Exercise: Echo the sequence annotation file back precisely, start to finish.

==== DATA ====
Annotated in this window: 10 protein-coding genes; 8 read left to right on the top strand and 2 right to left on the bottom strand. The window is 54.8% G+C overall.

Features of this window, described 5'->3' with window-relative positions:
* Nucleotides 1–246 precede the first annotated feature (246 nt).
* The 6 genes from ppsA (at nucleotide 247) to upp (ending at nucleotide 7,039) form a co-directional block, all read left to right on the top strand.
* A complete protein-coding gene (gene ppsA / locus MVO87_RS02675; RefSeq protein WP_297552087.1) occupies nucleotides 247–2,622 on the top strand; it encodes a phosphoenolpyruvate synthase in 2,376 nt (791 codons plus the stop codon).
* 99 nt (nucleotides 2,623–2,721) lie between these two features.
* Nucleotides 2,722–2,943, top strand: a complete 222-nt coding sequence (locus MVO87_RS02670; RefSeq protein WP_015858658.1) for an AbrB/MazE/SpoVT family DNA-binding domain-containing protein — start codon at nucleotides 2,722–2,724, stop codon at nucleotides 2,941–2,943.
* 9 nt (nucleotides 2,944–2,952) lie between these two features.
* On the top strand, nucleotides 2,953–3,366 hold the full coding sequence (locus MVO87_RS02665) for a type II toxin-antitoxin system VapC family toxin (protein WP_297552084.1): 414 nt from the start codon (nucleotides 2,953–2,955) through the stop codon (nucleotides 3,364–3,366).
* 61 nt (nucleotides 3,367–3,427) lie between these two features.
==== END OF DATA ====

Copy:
Annotated in this window: 10 protein-coding genes; 8 read left to right on the top strand and 2 right to left on the bottom strand. The window is 54.8% G+C overall.

Features of this window, described 5'->3' with window-relative positions:
* Nucleotides 1–246 precede the first annotated feature (246 nt).
* The 6 genes from ppsA (at nucleotide 247) to upp (ending at nucleotide 7,039) form a co-directional block, all read left to right on the top strand.
* A complete protein-coding gene (gene ppsA / locus MVO87_RS02675; RefSeq protein WP_297552087.1) occupies nucleotides 247–2,622 on the top strand; it encodes a phosphoenolpyruvate synthase in 2,376 nt (791 codons plus the stop codon).
* 99 nt (nucleotides 2,623–2,721) lie between these two features.
* Nucleotides 2,722–2,943, top strand: a complete 222-nt coding sequence (locus MVO87_RS02670; RefSeq protein WP_015858658.1) for an AbrB/MazE/SpoVT family DNA-binding domain-containing protein — start codon at nucleotides 2,722–2,724, stop codon at nucleotides 2,941–2,943.
* 9 nt (nucleotides 2,944–2,952) lie between these two features.
* On the top strand, nucleotides 2,953–3,366 hold the full coding sequence (locus MVO87_RS02665) for a type II toxin-antitoxin system VapC family toxin (protein WP_297552084.1): 414 nt from the start codon (nucleotides 2,953–2,955) through the stop codon (nucleotides 3,364–3,366).
* 61 nt (nucleotides 3,367–3,427) lie between these two features.